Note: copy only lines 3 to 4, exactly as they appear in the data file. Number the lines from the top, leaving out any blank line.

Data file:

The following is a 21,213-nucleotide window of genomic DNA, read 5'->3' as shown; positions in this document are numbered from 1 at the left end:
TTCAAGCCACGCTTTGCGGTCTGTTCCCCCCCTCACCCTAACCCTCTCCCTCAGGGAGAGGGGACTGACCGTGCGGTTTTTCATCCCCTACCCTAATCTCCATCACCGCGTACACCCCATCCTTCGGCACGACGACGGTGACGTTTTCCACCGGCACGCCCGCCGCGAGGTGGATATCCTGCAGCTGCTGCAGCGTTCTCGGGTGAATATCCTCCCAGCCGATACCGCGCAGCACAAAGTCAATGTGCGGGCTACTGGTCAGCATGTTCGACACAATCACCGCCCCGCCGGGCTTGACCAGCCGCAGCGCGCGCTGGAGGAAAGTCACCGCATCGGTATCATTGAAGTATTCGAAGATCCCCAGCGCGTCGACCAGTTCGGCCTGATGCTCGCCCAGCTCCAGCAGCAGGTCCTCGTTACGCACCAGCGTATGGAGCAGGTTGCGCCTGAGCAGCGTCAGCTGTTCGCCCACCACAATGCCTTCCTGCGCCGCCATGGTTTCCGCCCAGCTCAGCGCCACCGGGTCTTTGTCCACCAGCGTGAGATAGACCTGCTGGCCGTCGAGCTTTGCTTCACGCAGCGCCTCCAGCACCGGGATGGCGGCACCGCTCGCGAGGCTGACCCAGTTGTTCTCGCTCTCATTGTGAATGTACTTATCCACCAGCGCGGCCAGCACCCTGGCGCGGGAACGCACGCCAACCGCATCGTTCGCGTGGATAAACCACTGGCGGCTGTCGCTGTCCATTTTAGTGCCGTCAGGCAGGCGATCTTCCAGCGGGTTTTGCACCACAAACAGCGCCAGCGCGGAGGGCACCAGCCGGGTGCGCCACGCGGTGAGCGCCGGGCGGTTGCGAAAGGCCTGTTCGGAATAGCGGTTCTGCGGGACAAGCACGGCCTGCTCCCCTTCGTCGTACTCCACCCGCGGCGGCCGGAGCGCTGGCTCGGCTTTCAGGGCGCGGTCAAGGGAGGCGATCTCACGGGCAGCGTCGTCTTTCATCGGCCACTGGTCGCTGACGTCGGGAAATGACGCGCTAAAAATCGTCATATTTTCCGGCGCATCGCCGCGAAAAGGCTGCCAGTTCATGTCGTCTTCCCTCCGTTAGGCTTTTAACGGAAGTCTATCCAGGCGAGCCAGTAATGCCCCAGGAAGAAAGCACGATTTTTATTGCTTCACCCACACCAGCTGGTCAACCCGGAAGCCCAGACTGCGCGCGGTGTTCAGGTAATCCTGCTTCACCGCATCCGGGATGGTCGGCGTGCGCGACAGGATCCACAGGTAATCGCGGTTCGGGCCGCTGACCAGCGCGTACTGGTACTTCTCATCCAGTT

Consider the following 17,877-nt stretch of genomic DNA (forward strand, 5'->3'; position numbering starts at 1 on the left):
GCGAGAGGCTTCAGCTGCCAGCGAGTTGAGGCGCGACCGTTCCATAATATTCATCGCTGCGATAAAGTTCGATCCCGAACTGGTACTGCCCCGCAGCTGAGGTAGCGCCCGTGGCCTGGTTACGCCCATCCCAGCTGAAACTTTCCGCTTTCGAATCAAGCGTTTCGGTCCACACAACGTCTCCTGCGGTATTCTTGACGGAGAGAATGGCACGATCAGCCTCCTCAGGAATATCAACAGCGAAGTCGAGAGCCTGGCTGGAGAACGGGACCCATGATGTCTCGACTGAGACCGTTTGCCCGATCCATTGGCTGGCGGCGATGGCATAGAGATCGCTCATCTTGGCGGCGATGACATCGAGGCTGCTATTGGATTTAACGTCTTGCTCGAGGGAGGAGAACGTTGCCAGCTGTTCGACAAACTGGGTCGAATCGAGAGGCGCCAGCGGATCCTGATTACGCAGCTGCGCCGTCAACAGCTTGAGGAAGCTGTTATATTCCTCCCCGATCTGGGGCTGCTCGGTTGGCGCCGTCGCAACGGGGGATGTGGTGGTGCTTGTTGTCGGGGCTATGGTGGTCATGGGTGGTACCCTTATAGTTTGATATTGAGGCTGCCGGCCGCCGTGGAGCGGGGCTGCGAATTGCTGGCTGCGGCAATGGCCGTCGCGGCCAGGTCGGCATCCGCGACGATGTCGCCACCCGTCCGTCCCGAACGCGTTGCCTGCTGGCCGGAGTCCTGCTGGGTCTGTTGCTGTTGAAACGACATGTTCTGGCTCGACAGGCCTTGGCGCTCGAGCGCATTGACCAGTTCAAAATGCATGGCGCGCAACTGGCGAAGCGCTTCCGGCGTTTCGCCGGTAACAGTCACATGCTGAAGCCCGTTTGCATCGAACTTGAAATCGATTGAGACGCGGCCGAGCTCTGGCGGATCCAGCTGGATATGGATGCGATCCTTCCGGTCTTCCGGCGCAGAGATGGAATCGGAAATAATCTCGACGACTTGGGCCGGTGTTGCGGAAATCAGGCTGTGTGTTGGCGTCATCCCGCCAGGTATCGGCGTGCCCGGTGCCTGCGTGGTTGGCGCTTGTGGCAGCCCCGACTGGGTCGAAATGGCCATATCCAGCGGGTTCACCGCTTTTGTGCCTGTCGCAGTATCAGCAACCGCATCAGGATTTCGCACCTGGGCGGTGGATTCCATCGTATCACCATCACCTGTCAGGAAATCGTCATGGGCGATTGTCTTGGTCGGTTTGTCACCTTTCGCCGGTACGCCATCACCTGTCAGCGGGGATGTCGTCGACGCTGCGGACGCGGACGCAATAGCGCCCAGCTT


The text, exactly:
Consider the following 17,877-nt stretch of genomic DNA (forward strand, 5'->3'; position numbering starts at 1 on the left):
GCGAGAGGCTTCAGCTGCCAGCGAGTTGAGGCGCGACCGTTCCATAATATTCATCGCTGCGATAAAGTTCGATCCCGAACTGGTACTGCCCCGCAGCTGAGGTAGCGCCCGTGGCCTGGTTACGCCCATCCCAGCTGAAACTTTCCGCTTTCGAATCAAGCGTTTCGGTCCACACAACGTCTCCTGCGGTATTCTTGACGGAGAGAATGGCACGATCAGCCTCCTCAGGAATATCAACAGCGAAGTCGAGAGCCTGGCTGGAGAACGGGACCCATGATGTCTCGACTGAGACCGTTTGCCCGATCCATTGGCTGGCGGCGATGGCATAGAGATCGCTCATCTTGGCGGCGATGACATCGAGGCTGCTATTGGATTTAACGTCTTGCTCGAGGGAGGAGAACGTTGCCAGCTGTTCGACAAACTGGGTCGAATCGAGAGGCGCCAGCGGATCCTGATTACGCAGCTGCGCCGTCAACAGCTTGAGGAAGCTGTTATATTCCTCCCCGATCTGGGGCTGCTCGGTTGGCGCCGTCGCAACGGGGGATGTGGTGGTGCTTGTTGTCGGGGCTATGGTGGTCATGGGTGGTACCCTTATAGTTTGATATTGAGGCTGCCGGCCGCCGTGGAGCGGGGCTGCGAATTGCTGGCTGCGGCAATGGCCGTCGCGGCCAGGTCGGCATCCGCGACGATGTCGCCACCCGTCCGTCCCGAACGCGTTGCCTGCTGGCCGGAGTCCTGCTGGGTCTGTTGCTGTTGAAACGACATGTTCTGGCTCGACAGGCCTTGGCGCTCGAGCGCATTGACCAGTTCAAAATGCATGGCGCGCAACTGGCGAAGCGCTTCCGGCGTTTCGCCGGTAACAGTCACATGCTGAAGCCCGTTTGCATCGAACTTGAAATCGATTGAGACGCGGCCGAGCTCTGGCGGATCCAGCTGGATATGGATGCGATCCTTCCGGTCTTCCGGCGCAGAGATGGAATCGGAAATAATCTCGACGACTTGGGCCGGTGTTGCGGAAATCAGGCTGTGTGTTGGCGTCATCCCGCCAGGTATCGGCGTGCCCGGTGCCTGCGTGGTTGGCGCTTGTGGCAGCCCCGACTGGGTCGAAATGGCCATATCCAGCGGGTTCACCGCTTTTGTGCCTGTCGCAGTATCAGCAACCGCATCAGGATTTCGCACCTGGGCGGTGGATTCCATCGTATCACCATCACCTGTCAGGAAATCGTCATGGGCGATTGTCTTGGTCGGTTTGTCACCTTTCGCCGGTACGCCATCACCTGTCAGCGGGGATGTCGTCGACGCTGCGGACGCGGACGCAATAGCGCCCAGCTT